Coming out of halftime against the New England Revolution last Saturday, Cole Bassett knew something needed to change.

The Rapids had entered the mid-game break in a scoreless stalemate with the Revs, but something felt off. The chances weren't there in the first half. The rhythm of the game wasn’t there. Bassett joked after the 2-1 win that it felt like they forgot how to even play soccer to start the game.

But there’s accepting that something is wrong and then there’s doing something about it. Bassett emphasized the latter.

“We said at halftime, ‘All right, we didn't have the best half, but, you know, come out with energy these first 10 minutes. Try to impose a little bit on them,’” Bassett said.

Less than three minutes into the second half, the Rapids had an early chance to put the words to practice. A foul in the attacking third gave the club a chance at a dangerous set play. Midfielder Connor Ronan, the free-kick taker, waved his hand in the air to signal the start of the play.

By design, the set-play formation was intended to give an option for anyone in the box to score. Even if Ronan had mishit the cross, the play had Rapids players positioned in multiple areas to cover a mistake and create a chance.

“(Rapids goalkeeper coach Chris) Sharpe dials those up,” Bassett explained. “So, I just make my run, and if it goes in my area, I'm meant to score.”

There was little reason to cover for a mistake, however. A perfect cross from Ronan found Bassett making a run toward the goal in the center of the box, Ronan’s chosen target. The ball made clean contact to Bassett’s head before propelling into the back of the net. It was the opening goal of the game.

For Bassett, it was cathartic.

The Rapids had gone five league games without a goal, and the significance of an early breakthrough was not lost on him or the rest of the team.

“I hope that for the coaching staff, I hope it brought them belief,” Bassett said. “And you could tell on the field as well, even for myself, I thought I played a pretty bad first half, so I had to come out second half and kind of change that, and I started hot, and (the goal) just got my confidence going. Then for the rest of the half, it was good.”

Belief isn’t something that can be swayed with words alone, but rather, with action. It’s something that’s hard to come by in the midst of a losing streak, one that ultimately ended with the dismissal of four-year head coach Robin Fraser. But to Bassett, his goal offered a spark to help the team buy in, to believe in the tactics that interim head coach Chris Little had put in place. When Little joined the club as an assistant coach ahead of the 2021 season, Bassett felt a connection with the coach right away.


The American midfielder had been called to the U-20 U.S. Men’s National Team when they were training in Mexico in 2021. After he returned to Colorado, he was mandated a quarantine period due to policies around the COVID-19 pandemic.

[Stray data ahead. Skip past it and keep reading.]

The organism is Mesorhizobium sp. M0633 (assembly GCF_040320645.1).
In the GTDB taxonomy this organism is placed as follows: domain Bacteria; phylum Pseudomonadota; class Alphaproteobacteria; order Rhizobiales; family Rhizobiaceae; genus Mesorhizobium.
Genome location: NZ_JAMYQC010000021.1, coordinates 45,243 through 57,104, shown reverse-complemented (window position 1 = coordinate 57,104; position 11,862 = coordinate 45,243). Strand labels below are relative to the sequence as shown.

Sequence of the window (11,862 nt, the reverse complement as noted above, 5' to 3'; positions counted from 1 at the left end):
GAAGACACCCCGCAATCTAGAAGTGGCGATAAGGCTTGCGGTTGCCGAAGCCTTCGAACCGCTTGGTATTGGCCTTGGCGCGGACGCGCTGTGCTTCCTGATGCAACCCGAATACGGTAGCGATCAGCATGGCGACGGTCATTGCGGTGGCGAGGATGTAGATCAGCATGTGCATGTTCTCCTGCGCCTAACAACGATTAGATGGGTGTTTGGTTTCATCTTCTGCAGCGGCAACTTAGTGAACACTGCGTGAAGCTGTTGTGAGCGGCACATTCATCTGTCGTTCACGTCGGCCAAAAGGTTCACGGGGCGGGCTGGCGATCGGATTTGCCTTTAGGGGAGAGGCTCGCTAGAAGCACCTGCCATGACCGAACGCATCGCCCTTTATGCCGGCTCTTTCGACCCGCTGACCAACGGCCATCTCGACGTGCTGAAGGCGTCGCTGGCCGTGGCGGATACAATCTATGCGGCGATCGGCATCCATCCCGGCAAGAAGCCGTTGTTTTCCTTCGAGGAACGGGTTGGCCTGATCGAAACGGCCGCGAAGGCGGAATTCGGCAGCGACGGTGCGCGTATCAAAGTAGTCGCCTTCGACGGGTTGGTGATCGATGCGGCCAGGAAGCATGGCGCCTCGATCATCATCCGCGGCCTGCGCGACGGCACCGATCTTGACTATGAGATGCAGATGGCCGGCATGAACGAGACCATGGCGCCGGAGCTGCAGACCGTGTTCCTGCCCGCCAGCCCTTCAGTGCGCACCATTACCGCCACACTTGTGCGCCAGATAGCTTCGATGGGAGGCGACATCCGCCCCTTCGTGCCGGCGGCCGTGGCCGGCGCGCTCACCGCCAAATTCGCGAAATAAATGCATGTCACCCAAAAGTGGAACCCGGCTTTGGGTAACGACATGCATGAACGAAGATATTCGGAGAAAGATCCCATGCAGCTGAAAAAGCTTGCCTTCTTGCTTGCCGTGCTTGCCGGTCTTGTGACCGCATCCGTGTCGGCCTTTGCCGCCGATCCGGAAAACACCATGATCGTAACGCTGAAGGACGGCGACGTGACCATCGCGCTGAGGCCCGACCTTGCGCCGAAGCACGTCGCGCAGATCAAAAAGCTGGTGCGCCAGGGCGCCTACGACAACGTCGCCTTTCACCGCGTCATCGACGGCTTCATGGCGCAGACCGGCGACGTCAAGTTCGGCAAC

“I couldn't train with the team for about five to six days,” Bassett said. “And (Little) was the guy that trained with me individually during that time period.”

That was the first moment the two established a relationship. The two of them would work together in video sessions, through training. When Bassett was playing below his standard of play, Little didn’t hold back.

“I remember a couple years ago, before I left for Europe, he kind of got on me,” Bassett said. “He said, ‘If you keep playing like this, you're not getting back in the national team.’ And that's the kind of person I like.”

Before, Bassett might have gotten frustrated by a poor first half and let it affect him going into the second half. But with more responsibilities on his shoulders, the homegrown midfielder understands the weight of his role and the maturity that comes with it. When the team was searching desperately for a breakthrough, Bassett made it happen. When forward Calvin Harris scored the game-winning goal, Bassett was the first one running to him, cheering on his teammates as they look to end the season on a positive note.

Even when the team fell to a two-goal hole in Wednesday's match against Seattle, Bassett didn’t relent. He noted after the game the second goal conceded was in part his fault, but it didn’t deter him.

As the clock started to climb near the end of the game, Bassett was determined to help change the tides, scoring at the 80th minute to put the team back into the game. Although the club was unable to find an equalizer Wednesday, the perseverance led by Bassett was a prime example of the impact he hopes to make for the team.

It’s the trust that Bassett earned with his history with Little and an opportunity Bassett plans to make the most of — Saturday and Wednesday’s goals being just the start.

“I need to take that trust that (Little) gives me on my shoulders and continue to lead the team.”